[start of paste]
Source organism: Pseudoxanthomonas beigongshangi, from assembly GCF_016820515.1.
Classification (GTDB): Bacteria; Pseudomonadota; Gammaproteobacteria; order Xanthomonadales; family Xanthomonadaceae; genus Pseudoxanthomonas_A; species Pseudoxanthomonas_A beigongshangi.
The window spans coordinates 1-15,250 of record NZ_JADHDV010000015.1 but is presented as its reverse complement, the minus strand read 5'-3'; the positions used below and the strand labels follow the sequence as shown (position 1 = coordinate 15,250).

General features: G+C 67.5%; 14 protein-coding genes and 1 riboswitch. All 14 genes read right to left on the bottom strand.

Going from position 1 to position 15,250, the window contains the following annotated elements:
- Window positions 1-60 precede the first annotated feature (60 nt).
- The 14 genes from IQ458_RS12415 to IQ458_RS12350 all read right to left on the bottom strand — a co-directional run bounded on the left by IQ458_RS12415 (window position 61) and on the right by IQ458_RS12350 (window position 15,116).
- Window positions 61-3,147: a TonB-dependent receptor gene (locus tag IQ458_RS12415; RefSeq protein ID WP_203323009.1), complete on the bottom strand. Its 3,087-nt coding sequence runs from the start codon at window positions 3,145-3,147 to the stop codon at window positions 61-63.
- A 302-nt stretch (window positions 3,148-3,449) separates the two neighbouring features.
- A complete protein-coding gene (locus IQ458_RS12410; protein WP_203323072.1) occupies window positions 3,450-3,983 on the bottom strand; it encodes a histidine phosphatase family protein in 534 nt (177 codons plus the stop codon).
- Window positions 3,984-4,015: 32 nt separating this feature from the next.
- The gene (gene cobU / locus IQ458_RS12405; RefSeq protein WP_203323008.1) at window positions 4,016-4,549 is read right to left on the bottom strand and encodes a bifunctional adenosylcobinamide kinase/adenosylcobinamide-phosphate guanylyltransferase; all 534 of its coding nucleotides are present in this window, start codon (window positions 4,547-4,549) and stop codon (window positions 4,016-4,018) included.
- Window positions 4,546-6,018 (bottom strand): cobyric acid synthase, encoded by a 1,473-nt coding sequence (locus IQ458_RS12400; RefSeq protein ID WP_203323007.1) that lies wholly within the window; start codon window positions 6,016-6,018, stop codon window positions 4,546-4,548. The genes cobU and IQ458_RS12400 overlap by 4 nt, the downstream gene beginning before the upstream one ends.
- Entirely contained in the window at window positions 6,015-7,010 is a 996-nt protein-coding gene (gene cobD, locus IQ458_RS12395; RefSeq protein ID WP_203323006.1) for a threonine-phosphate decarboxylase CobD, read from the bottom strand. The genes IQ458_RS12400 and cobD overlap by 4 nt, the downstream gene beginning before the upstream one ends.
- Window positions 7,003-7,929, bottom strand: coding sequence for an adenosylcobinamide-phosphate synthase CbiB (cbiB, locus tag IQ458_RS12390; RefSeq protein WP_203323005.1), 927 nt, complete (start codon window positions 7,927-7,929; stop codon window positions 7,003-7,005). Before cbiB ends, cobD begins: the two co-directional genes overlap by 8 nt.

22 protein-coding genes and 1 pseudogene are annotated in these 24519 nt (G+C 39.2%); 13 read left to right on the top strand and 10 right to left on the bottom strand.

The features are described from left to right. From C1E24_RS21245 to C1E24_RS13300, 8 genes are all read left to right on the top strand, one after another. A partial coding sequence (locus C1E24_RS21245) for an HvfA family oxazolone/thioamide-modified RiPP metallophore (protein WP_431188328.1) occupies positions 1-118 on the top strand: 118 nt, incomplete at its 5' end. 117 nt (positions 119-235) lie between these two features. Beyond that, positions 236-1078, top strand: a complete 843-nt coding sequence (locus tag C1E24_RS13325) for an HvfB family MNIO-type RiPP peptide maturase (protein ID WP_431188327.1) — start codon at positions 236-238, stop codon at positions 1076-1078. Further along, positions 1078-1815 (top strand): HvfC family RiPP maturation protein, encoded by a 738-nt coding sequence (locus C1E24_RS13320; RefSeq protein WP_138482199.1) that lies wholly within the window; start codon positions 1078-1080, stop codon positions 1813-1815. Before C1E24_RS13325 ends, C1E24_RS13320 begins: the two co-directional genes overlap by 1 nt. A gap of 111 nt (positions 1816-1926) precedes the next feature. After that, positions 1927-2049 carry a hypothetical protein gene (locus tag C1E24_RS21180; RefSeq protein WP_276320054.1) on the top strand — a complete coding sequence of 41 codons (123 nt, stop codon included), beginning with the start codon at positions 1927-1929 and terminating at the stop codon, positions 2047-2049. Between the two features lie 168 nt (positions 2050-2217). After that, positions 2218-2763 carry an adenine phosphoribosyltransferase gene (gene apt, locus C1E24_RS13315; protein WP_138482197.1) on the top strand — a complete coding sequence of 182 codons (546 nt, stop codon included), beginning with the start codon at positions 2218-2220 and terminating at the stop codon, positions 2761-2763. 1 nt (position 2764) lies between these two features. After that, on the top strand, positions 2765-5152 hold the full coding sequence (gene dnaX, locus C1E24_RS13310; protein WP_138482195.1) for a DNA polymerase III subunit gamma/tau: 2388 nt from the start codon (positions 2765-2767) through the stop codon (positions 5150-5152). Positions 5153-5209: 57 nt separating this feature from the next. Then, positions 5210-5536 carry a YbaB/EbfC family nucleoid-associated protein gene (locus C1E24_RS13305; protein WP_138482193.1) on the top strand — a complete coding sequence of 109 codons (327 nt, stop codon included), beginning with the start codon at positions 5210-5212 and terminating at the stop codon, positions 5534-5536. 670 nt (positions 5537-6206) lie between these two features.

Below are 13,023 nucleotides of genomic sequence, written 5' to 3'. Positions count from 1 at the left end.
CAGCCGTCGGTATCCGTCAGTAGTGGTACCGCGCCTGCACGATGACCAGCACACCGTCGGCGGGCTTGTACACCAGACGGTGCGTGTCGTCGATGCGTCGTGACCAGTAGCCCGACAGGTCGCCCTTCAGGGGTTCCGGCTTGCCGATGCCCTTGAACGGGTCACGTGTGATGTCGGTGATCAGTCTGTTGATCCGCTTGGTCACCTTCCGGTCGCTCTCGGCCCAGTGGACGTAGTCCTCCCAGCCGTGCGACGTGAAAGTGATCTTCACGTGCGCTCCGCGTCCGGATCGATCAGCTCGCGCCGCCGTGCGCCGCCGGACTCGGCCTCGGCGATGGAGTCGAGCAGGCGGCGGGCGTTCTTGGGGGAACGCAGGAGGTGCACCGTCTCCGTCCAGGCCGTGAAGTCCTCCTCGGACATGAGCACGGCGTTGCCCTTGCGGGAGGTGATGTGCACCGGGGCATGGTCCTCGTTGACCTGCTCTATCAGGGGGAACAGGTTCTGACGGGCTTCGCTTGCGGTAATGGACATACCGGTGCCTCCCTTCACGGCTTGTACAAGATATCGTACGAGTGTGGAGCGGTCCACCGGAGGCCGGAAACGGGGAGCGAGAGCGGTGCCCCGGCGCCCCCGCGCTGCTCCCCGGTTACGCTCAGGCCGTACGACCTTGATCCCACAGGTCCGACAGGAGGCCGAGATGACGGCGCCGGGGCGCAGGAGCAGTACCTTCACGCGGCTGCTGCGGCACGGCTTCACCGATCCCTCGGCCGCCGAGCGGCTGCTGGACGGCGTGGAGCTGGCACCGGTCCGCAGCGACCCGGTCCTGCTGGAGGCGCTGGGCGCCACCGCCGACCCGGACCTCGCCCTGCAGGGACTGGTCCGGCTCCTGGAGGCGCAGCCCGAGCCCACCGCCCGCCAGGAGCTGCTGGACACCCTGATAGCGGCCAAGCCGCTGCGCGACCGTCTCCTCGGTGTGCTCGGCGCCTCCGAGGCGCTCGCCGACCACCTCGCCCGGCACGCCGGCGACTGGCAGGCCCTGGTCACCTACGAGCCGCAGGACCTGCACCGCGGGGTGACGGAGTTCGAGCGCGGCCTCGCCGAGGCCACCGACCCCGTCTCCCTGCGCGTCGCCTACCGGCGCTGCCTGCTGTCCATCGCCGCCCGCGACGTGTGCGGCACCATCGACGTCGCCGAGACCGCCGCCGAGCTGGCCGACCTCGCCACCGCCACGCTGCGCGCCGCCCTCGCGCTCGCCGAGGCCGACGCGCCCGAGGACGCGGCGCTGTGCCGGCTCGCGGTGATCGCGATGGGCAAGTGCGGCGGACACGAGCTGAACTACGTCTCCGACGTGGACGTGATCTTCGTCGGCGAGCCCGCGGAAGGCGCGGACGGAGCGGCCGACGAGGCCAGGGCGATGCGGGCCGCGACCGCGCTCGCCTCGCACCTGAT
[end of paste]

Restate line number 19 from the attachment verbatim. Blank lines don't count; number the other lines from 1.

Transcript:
CAGCCGTCGGTATCCGTCAGTAGTGGTACCGCGCCTGCACGATGACCAGCACACCGTCGGCGGGCTTGTACACCAGACGGTGCGTGTCGTCGATGCGTCGTGACCAGTAGCCCGACAGGTCGCCCTTCAGGGGTTCCGGCTTGCCGATGCCCTTGAACGGGTCACGTGTGATGTCGGTGATCAGTCTGTTGATCCGCTTGGTCACCTTCCGGTCGCTCTCGGCCCAGTGGACGTAGTCCTCCCAGCCGTGCGACGTGAAAGTGATCTTCACGTGCGCTCCGCGTCCGGATCGATCAGCTCGCGCCGCCGTGCGCCGCCGGACTCGGCCTCGGCGATGGAGTCGAGCAGGCGGCGGGCGTTCTTGGGGGAACGCAGGAGGTGCACCGTCTCCGTCCAGGCCGTGAAGTCCTCCTCGGACATGAGCACGGCGTTGCCCTTGCGGGAGGTGATGTGCACCGGGGCATGGTCCTCGTTGACCTGCTCTATCAGGGGGAACAGGTTCTGACGGGCTTCGCTTGCGGTAATGGACATACCGGTGCCTCCCTTCACGGCTTGTACAAGATATCGTACGAGTGTGGAGCGGTCCACCGGAGGCCGGAAACGGGGAGCGAGAGCGGTGCCCCGGCGCCCCCGCGCTGCTCCCCGGTTACGCTCAGGCCGTACGACCTTGATCCCACAGGTCCGACAGGAGGCCGAGATGACGGCGCCGGGGCGCAGGAGCAGTACCTTCACGCGGCTGCTGCGGCACGGCTTCACCGATCCCTCGGCCGCCGAGCGGCTGCTGGACGGCGTGGAGCTGGCACCGGTCCGCAGCGACCCGGTCCTGCTGGAGGCGCTGGGCGCCACCGCCGACCCGGACCTCGCCCTGCAGGGACTGGTCCGGCTCCTGGAGGCGCAGCCCGAGCCCACCGCCCGCCAGGAGCTGCTGGACACCCTGATAGCGGCCAAGCCGCTGCGCGACCGTCTCCTCGGTGTGCTCGGCGCCTCCGAGGCGCTCGCCGACCACCTCGCCCGGCACGCCGGCGACTGGCAGGCCCTGGTCACCTACGAGCCGCAGGACCTGCACCGCGGGGTGACGGAGTTCGAGCGCGGCCTCGCCGAGGCCACCGACCCCGTCTCCCTGCGCGTCGCCTACCGGCGCTGCCTGCTGTCCATCGCCGCCCGCGACGTGTGCGGCACCATCGACGTCGCCGAGACCGCCGCCGAGCTGGCCGACCTCGCCACCGCCACGCTGCGCGCCGCCCTCGCGCTCGCCGAGGCCGACGCGCCCGAGGACGCGGCGCTGTGCCGGCTCGCGGTGATCGCGATGGGCAAGTGCGGCGGACACGAGCTGAACTACGTCTCCGACGTGGACGTGATCTTCGTCGGCGAGCCCGCGGAAGGCGCGGACGGAGCGGCCGACGAGGCCAGGGCGATGCGGGCCGCGACCGCGCTCGCCTCGCACCTGAT